Why they will not win: The Central Division bracket is definitely the tougher of the two in the Western Conference, and assuming they take care of business against Nashville are going to get a really tough second round matchup in either Minnesota or St. Louis. Their penalty kill (15th in the NHL) is also a potential weakness that could be exploited.

Dallas Stars

Why they will win: Strong top-end defenders and a dominant top line led by Jason Robertson that could carry them if it gets rolling. It would not be the first time they came into the playoffs with low expectations, got hot at the right time, and went on a run.

Why they will not win: Just not enough scoring depth beyond their top-four forwards. You need balanced scoring to win in the playoffs and the Stars really do not have that. That has played a big role in some of their inconsistency this season.

Andy Devlin/NHLI via Getty Images

Edmonton Oilers

Why they will win: They have the two best offensive players in the world in Connor McDavid and Leon Draisaitl and have looked like a completely different team since Jay Woodcroft replaced Dave Tippett behind the bench.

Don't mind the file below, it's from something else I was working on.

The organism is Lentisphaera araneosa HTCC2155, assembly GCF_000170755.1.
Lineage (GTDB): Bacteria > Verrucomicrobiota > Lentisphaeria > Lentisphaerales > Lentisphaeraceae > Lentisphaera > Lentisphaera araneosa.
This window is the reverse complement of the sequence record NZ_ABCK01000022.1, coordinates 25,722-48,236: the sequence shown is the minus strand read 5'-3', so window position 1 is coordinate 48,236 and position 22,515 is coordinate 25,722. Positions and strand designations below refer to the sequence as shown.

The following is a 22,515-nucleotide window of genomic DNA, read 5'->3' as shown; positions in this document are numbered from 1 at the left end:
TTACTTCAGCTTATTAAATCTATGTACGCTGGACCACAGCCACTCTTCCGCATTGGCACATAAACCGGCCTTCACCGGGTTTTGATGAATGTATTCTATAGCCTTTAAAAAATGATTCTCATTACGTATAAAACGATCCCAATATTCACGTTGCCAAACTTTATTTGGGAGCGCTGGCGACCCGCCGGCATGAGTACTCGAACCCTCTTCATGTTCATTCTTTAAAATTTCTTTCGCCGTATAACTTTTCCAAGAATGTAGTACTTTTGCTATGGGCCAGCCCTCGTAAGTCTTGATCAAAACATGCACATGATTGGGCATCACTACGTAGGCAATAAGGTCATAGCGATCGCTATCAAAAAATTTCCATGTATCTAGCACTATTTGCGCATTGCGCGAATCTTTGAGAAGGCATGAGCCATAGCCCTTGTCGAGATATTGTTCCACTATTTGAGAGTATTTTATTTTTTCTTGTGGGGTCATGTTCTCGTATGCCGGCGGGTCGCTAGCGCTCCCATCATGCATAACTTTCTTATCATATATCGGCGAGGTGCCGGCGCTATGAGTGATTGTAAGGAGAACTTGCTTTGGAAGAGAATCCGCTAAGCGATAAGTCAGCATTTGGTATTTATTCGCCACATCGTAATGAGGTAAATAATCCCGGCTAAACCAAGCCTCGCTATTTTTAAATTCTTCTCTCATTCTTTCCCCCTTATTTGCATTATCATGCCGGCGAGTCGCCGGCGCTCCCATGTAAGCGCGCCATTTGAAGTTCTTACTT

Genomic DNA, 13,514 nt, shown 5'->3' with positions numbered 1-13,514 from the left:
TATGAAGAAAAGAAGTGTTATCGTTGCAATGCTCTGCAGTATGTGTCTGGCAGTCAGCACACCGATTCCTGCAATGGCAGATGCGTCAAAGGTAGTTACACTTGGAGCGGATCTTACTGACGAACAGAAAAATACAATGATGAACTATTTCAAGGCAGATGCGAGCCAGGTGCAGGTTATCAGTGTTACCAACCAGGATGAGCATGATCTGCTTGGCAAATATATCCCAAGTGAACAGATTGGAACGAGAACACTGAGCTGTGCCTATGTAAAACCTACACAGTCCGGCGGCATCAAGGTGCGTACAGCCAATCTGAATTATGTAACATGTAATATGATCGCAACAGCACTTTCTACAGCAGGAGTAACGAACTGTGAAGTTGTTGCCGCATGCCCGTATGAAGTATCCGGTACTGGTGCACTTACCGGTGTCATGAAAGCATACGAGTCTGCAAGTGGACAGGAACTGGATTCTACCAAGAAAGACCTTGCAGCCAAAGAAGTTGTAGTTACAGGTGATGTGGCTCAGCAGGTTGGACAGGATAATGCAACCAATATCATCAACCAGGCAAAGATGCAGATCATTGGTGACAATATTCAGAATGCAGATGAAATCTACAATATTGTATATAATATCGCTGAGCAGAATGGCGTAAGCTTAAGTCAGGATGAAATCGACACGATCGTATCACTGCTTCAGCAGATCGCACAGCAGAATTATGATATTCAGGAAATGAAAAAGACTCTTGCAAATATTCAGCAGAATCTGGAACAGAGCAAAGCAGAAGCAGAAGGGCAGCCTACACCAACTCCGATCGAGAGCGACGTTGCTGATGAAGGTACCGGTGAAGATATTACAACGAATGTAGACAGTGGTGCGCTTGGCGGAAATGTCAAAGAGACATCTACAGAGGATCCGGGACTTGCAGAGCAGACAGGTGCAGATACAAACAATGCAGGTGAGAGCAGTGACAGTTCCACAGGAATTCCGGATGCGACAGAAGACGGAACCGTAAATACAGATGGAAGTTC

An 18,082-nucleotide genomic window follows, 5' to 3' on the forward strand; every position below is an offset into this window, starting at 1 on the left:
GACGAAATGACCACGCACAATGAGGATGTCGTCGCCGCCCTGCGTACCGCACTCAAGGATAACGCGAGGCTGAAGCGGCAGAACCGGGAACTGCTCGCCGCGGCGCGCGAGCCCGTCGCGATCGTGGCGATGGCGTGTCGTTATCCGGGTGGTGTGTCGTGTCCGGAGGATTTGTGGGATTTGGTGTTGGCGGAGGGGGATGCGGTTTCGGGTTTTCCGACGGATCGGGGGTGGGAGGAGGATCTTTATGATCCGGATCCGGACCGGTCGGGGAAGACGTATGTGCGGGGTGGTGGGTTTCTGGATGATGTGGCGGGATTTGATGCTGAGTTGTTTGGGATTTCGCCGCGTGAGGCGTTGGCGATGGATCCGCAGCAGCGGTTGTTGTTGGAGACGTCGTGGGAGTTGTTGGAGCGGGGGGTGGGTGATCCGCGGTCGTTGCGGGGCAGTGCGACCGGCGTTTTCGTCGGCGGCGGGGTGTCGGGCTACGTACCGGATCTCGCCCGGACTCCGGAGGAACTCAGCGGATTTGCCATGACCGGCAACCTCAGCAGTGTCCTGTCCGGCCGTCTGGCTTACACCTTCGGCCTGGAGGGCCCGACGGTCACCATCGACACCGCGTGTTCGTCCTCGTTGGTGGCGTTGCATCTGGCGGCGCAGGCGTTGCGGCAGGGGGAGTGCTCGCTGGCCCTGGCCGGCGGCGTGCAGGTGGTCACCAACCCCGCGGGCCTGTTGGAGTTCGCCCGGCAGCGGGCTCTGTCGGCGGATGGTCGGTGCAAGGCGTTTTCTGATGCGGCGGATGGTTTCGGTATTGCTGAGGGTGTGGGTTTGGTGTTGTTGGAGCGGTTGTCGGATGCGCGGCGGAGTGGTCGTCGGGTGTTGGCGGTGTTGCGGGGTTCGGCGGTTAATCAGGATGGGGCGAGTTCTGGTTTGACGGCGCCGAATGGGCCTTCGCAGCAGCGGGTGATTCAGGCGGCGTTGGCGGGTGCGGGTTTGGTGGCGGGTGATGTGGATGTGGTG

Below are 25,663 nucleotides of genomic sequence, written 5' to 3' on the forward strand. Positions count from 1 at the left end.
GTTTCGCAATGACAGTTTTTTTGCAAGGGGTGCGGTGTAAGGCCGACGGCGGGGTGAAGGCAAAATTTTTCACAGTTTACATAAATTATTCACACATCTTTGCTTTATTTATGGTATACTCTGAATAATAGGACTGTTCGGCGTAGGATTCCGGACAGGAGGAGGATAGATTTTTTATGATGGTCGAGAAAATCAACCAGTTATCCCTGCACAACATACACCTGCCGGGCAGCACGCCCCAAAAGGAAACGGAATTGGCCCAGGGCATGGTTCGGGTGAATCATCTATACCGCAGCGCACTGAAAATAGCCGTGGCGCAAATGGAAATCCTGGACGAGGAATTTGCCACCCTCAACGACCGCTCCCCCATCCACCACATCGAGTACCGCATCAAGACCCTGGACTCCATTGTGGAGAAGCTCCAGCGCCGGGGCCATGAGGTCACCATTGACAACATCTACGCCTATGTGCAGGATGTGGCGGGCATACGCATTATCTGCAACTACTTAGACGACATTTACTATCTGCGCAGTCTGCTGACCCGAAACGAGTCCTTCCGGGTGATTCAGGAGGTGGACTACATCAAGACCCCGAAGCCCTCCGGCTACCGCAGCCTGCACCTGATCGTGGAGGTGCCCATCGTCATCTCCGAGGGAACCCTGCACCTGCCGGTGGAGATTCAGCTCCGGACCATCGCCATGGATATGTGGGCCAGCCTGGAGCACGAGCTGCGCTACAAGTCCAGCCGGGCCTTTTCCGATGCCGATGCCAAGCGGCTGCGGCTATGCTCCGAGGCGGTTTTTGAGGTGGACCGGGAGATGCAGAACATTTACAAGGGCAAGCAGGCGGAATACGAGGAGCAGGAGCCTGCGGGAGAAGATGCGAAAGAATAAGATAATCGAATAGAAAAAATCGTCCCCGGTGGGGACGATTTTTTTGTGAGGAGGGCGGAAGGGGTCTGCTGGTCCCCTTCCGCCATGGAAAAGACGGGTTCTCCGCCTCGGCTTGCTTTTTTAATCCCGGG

Why they will not win: Still do not trust their depth, defense, or goaltending. Mike Smith has been great down the stretch, but what if that is just a mirage and a hot streak instead of a meaningful long-term change?

Florida Panthers

Why they will win: Have you seen that offense? It is ridiculous. The best offense in 30 years and just absolutely loaded from top to bottom. Every line can score goals and the team as a whole can embarrass any opponent on any given night.

Why they will not win: The playoff style of play is designed to suck the fun out of teams like this, so what happens if the offense does not score at the same pace it did in the regular season? The elephant in the room is also the goalie situation. Sergei Bobrovsky has a .900 save percentage since February 1 and his playoff resume is brutal. Among the 32 goalies with at least 25 playoff appearances since the start of the 2010 playoffs, Bobrovsky’s .899 save percentage ranks 32nd out of that group. He was brutal in the playoffs a year ago. High scoring teams with suspect goaltending sometimes have a bad time in the playoffs.

Los Angeles Kings

Why they will win: They have some really good center depth with Anze Kopitar and Phillip Danault, and a lot of their underlying and defensive numbers are very, very strong. Right on par with some of the best teams in the league. This is a sneaky good team.